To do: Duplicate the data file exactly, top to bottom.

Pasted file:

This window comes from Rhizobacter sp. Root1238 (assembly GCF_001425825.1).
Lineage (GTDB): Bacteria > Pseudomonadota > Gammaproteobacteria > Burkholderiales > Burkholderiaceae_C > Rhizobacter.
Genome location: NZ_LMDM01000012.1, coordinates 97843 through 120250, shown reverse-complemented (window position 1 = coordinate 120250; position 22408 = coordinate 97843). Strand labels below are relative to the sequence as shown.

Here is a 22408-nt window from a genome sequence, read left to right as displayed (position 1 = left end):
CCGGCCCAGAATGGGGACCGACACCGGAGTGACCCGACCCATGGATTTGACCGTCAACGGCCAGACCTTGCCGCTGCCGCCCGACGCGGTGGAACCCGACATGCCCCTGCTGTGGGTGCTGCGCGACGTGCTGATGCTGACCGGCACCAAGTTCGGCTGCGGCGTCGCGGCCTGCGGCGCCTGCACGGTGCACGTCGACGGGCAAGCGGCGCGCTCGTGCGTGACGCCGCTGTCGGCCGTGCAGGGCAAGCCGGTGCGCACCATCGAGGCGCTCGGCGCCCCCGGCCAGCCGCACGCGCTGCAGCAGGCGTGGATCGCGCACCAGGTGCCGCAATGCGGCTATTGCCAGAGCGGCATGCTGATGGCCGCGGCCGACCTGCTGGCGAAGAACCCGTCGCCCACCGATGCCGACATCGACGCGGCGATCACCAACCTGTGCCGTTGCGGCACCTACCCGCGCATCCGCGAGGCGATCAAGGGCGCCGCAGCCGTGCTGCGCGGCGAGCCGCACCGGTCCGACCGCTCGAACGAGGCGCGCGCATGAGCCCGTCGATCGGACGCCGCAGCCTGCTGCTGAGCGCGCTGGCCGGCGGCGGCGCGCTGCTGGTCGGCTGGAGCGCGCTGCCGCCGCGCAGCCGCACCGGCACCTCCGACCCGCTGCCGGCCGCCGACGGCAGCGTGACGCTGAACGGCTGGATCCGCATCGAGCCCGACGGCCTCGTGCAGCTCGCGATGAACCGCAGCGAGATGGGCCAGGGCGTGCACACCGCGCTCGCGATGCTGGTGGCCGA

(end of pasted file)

This window comes from Rhizobacter sp. Root1238 (assembly GCF_001425825.1).
Lineage (GTDB): Bacteria > Pseudomonadota > Gammaproteobacteria > Burkholderiales > Burkholderiaceae_C > Rhizobacter.
Genome location: NZ_LMDM01000012.1, coordinates 97843 through 120250, shown reverse-complemented (window position 1 = coordinate 120250; position 22408 = coordinate 97843). Strand labels below are relative to the sequence as shown.

Here is a 22408-nt window from a genome sequence, read left to right as displayed (position 1 = left end):
CCGGCCCAGAATGGGGACCGACACCGGAGTGACCCGACCCATGGATTTGACCGTCAACGGCCAGACCTTGCCGCTGCCGCCCGACGCGGTGGAACCCGACATGCCCCTGCTGTGGGTGCTGCGCGACGTGCTGATGCTGACCGGCACCAAGTTCGGCTGCGGCGTCGCGGCCTGCGGCGCCTGCACGGTGCACGTCGACGGGCAAGCGGCGCGCTCGTGCGTGACGCCGCTGTCGGCCGTGCAGGGCAAGCCGGTGCGCACCATCGAGGCGCTCGGCGCCCCCGGCCAGCCGCACGCGCTGCAGCAGGCGTGGATCGCGCACCAGGTGCCGCAATGCGGCTATTGCCAGAGCGGCATGCTGATGGCCGCGGCCGACCTGCTGGCGAAGAACCCGTCGCCCACCGATGCCGACATCGACGCGGCGATCACCAACCTGTGCCGTTGCGGCACCTACCCGCGCATCCGCGAGGCGATCAAGGGCGCCGCAGCCGTGCTGCGCGGCGAGCCGCACCGGTCCGACCGCTCGAACGAGGCGCGCGCATGAGCCCGTCGATCGGACGCCGCAGCCTGCTGCTGAGCGCGCTGGCCGGCGGCGGCGCGCTGCTGGTCGGCTGGAGCGCGCTGCCGCCGCGCAGCCGCACCGGCACCTCCGACCCGCTGCCGGCCGCCGACGGCAGCGTGACGCTGAACGGCTGGATCCGCATCGAGCCCGACGGCCTCGTGCAGCTCGCGATGAACCGCAGCGAGATGGGCCAGGGCGTGCACACCGCGCTCGCGATGCTGGTGGCCGA